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Putin replaced the commander of Russia’s war in Ukraine after just 3 months

Russian President Vladimir Putin has replaced the commander leading his forces in Ukraine just three months after he handed him the job.

Gen. Valery Gerasimov will take over from Sergei Surovikinthe country’s defense ministry said on Telegram Wednesday, a change that comes as Kyiv warns it is planning a major new offensive after months of battlefield setbacks for Moscow.

Surovikin became the first person to be handed sole charge of the campaign in October, and his tenure has been marked by the aerial bombardment of Ukraine’s civilian infrastructure as well as Russia’s retreat from the crucial southern city of Kherson.

He previously led Russian forces in Syria and was accused of overseeing a brutal bombardment that destroyed much of the city of Aleppo.

The ministry said he would now serve as one of Gerasimov’s three deputies, along with Army Gen. Oleg Salyukov and Col. Gen. Alexey Kim, as part of a new “joint group of forces.”

It added that the “increase in the level of leadership” was “related to the amplified range of tasks,” and the necessity of closer cooperation between branches of Russia’s armed forces.

Rob Lee, a senior fellow at the Foreign Policy Research Institute think tank, said on Twitter that he didn’t think that Gerasimov’s appointment had come “because Surovikin is viewed as a failure,” although he said it was possible that the apparent demotion “was driven by political reasons.”

The Kremlin’s forces meanwhile appeared close to a breakthrough in bitter fighting on the eastern front lines.

Battles continued to rage around Soledar, a devastated salt-mining town that has seen one of the fiercest and costliest recent ground battles of the nearly 11-month war.

Ukrainian officials said the country’s soldiers continued to hold out despite heavy fighting and the claim of a Russian mercenary group to have captured the town.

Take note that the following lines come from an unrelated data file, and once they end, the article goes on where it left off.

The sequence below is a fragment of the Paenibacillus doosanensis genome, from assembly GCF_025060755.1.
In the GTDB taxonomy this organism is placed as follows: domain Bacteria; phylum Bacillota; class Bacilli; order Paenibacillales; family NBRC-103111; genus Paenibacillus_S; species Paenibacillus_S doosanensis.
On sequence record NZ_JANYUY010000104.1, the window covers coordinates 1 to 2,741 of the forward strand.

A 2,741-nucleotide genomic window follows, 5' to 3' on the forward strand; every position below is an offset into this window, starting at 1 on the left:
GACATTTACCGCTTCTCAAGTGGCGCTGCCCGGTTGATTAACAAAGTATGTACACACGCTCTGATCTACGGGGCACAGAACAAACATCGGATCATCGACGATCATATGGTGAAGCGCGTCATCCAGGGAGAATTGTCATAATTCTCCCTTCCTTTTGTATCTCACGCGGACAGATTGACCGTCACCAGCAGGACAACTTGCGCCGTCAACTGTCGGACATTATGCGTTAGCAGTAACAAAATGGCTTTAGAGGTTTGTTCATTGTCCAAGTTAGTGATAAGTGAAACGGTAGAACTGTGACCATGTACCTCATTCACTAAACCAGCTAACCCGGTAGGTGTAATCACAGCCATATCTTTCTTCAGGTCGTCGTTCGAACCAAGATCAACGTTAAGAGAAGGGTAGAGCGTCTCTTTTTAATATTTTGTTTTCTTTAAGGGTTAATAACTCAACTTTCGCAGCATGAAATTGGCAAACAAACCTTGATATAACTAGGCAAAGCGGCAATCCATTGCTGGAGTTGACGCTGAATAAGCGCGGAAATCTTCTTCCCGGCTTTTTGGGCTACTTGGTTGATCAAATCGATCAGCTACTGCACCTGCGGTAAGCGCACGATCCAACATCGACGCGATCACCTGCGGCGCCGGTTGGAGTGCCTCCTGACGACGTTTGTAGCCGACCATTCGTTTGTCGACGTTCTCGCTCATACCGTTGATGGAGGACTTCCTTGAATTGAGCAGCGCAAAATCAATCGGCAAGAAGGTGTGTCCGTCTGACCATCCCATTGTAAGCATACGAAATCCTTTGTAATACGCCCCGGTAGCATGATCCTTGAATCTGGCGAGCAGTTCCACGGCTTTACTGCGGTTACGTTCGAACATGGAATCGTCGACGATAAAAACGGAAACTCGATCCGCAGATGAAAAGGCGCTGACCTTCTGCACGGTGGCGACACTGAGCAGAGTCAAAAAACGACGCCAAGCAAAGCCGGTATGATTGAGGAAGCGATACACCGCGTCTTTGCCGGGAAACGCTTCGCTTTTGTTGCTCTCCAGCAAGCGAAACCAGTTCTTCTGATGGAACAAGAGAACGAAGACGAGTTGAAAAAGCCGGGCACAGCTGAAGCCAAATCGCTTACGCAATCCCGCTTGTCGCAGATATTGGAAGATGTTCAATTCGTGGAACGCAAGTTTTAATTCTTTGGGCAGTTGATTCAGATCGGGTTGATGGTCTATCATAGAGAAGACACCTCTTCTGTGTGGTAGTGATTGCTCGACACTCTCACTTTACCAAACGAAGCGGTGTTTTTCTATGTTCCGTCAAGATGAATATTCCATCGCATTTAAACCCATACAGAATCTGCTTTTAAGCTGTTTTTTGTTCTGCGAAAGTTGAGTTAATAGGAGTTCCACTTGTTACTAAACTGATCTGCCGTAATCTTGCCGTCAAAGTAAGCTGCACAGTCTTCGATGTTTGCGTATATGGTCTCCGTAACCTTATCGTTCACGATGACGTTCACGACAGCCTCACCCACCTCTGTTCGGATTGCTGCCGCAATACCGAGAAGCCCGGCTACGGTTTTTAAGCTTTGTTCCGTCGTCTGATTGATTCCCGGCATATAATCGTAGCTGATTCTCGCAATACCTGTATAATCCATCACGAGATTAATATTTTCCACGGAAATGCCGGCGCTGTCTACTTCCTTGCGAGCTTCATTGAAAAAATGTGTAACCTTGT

NBC News has not verified the claims of either side.

Taking the town would likely be seen as a significant, if costly, victory for the Kremlin, which has suffered embarrassing defeats on the battlefield and signs of disquiet at home as the war approaches the one-year mark.

The area sits in the Donetsk province, one of four that Putin illegally claimed to have annexed in September, and it is notable for its vast disused mine tunnels.

Although it has little intrinsic value, it lies at a strategic point around 6 miles north of the city of Bakhmut, which Russian forces are aiming to surround.

Taking Bakhmut would disrupt Ukrainian supply lines and open a route for Russian forces to press towards Kramatorsk and Sloviansk, key Ukrainian strongholds in Donetsk province.

However, Michael Kofman, the director of Russia Studies at the CAN non-profit research organization in Arlington, Virginia, said on Twitter, that he did not think the outcome at Bakhmut was “that significant compared to what it costs Russia to achieve it.” He added that those costs could affect Russian military strategy.

However, he said the battle could also “impact Ukraine’s offensive plans.”

As the war approaches its first-year anniversary on Feb. 24, more attention is turning to who holds the upper hand in the conflict. Kyiv argues that it cannot win without increased heavy artillery and tanks from its Western allies.

Meanwhile, Moscow maintains that its “special military operation” is going to plan despite numerous setbacks since the invasion.

The US has said it would supply Bradley fighting vehicles to the frontline; other countries have made similar pledges.

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